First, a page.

The article addresses the question of the emergence of urban centres with a gateway function in the area of contemporary Poland. The work concentrates on three urban centres – Mysłowice, Szczakowa and Granica (Maczki) – which gateway function was conditioned by the existence of railway border crossings in the past that provided services for international transport. The interpretation of settlements and their transformations followed the town plan analysis includes method of Conzen. The article indicates spatial consequences of this kind of function which influenced a significant part of the urban area in the indicated towns. The study highlights the dynamics of spatial changes contemporarily conditioned by the loss of the former gateway function and a fact that role of the border has been marginalized. From the other point of view the decreasing role of the political borders which have become in Europe in most cases barely a symbolic meaning. In the presented case studies the key aspect determining the marginalization of their role in the rail transport system and also their urban development was the change of the political borders and their negative consequences (demolition post-rail areas, formation of functionally derelict areas or depopulation). Former glory and role of these three towns are the still existing railway stations. Fortunately, presented railway stations – their potential and heritage give new possibilities for ideas of functional changes and future development.
The problem of using the concept of post-industrialism to define regions with traditional industries is addressed in this article. It focuses on the diversity of industrial development in the Katowice conurbation (Poland) and the difficulties of situating the region in the widely-used taxonomy by Phelps and Ozawa, which assumes a one-way transition from the late-industrial to post-industrial stage. The authors point to the fact that only some of the towns can be described as post-industrial, since there are also towns in which traditional industries continue to develop relatively well and others at an advanced stage of re-industrialisation. The proposal is made that the Katowice conurbation can be described as a “trans-industrial region” in order to account for the various stages of development in the industrial sector in the towns of the conurbation, and to underline the dynamic nature and temporal variability of the industrialisation factor in the region.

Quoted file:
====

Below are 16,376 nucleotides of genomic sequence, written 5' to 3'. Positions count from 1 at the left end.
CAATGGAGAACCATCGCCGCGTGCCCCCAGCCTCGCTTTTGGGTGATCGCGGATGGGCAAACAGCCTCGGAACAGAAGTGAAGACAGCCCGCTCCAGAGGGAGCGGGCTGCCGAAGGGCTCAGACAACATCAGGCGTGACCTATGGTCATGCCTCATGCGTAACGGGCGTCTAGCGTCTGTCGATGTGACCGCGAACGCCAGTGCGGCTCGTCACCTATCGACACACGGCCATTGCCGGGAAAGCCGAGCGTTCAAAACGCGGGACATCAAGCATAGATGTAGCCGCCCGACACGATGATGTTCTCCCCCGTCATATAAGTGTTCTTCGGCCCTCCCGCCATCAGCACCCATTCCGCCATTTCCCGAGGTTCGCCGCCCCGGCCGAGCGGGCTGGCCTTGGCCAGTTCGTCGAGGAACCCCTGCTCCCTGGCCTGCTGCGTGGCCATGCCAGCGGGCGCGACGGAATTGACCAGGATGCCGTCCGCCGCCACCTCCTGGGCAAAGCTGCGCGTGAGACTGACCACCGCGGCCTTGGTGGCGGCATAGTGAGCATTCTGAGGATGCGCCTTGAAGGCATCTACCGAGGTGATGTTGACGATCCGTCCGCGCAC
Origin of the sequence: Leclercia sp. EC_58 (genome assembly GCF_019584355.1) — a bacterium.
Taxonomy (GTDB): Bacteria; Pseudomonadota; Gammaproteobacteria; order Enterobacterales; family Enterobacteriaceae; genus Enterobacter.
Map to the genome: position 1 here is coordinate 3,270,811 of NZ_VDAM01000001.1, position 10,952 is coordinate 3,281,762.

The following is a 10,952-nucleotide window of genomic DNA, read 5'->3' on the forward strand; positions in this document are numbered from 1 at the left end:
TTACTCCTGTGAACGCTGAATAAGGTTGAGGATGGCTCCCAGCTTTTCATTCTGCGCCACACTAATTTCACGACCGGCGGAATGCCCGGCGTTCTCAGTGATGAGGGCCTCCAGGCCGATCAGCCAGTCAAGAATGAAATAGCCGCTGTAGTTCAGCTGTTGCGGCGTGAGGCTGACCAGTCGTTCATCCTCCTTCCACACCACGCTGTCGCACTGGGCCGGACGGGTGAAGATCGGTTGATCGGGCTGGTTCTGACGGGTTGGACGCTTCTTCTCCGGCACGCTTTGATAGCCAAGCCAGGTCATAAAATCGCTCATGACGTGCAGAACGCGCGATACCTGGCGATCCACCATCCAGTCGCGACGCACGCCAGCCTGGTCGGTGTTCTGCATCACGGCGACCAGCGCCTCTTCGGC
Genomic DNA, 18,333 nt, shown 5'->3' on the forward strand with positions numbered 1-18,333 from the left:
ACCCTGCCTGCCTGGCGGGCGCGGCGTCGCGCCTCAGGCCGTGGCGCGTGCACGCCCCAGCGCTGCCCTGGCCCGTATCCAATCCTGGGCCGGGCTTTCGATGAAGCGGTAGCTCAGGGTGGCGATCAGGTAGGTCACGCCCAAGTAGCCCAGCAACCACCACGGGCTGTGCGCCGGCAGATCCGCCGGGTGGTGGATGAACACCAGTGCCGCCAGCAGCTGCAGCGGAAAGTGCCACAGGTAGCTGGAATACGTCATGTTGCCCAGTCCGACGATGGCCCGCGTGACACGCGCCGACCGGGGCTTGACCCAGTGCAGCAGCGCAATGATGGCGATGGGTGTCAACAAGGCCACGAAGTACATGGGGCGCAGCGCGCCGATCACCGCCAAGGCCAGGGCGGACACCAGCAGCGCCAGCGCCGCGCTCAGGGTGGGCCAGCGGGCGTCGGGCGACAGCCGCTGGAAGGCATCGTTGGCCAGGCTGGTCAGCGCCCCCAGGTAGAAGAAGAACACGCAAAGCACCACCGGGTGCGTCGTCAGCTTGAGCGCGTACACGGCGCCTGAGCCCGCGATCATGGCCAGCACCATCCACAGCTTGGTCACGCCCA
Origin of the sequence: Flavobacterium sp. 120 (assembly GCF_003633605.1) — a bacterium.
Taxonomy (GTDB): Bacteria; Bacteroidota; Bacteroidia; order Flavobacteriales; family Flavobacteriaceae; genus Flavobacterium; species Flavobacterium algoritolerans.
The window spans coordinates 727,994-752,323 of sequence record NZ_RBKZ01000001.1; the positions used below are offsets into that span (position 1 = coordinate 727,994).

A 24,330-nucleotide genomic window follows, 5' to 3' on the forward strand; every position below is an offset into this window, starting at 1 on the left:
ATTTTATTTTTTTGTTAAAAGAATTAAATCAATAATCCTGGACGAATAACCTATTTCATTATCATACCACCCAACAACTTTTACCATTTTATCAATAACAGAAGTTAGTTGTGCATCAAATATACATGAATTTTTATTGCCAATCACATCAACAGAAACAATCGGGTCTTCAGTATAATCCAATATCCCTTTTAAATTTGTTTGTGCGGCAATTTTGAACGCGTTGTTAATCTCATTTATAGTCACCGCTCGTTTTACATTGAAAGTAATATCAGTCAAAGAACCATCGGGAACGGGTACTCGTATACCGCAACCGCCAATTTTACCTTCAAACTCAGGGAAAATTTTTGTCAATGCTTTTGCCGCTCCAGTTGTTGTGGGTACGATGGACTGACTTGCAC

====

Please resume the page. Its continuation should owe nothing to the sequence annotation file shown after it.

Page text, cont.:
Poverty and social exclusion remain some of the biggest concerns in the face of obtaining social sustainability. In this respect, the continuing immense spatial differences between individual localities of seemingly similar characteristics have puzzled social scientists for decades. In quest for a better understanding, this article highlights the role of spatial heterogeneity as a factor conducive to the formation of functionally derelict areas, which in turn play a crucial role in the formation of spatial mismatch. Using two case studies from Poland, one from a big city and one from a small village, we explore the relationality between the phenomena of spatial heterogeneity, functional dereliction and spatial mismatch, whose mutual reinforcement seems to lead to a specific kind of deprivation in terms of scale and intensity. Special attention is paid to the role of spatial heterogeneity, which under certain conditions is capable of changing from being a developmental stimulant to becoming a destimulant. We argue that taking greater account of the intricate historical contexts responsible for the resistance of some pressing socio-economic problems is key to breaking the deadlock in the implementation of ineffective sustainability policies.
The increasing number of wastelands in East-central European countries is primarily a consequence of functional transformations and movements in the structure of employment. Taking into account such a challenge in this article, the authors propose an approach in which the basic category is a typological proposal with reference to areas with derelict functions, which in turn refers to research within the scope of human geography. In their methodological proposal, the authors consider such variables as: (i) the diversification of management and use of space; (ii) time; (iii) economic functions; and (iv) the scope of geographic research. The effect of including these variables is an attempt to dynamically depict the evolution of land use, with particular attention paid to wasteland: original state - transitional state (derelict areas) - present state. The typological depiction of the emergence and transformation of areas with derelict functions is presented for the case of Sosnowiec.
This paper deals with the ways of categorising landscapes as ‘urban’ and ‘rural’ using a physicalist approach, where these terms have special meaning. The aim of this paper is to elaborate on the question whether such a division is still meaningful with regard to anthropogenic landscapes, not least in spatial planning. The concerns raised in this paper depart from the increasingly complicated structure of geographical space, including that of anthropogenic landscapes. Our standpoint is illustrated using cases of landscape ambiguities from Poland, Germany, Romania and Greece. Leaning on frameworks of physicalist (mechanicistic) theory, this paper suggests an explanation to the outlined semantic conflicts. This is done by pointing to the relationality between the impact of centripetal and centrifugal forces, the specifics of socio-economic development, as well as the varying landscape forms that emerge from the differences within that development.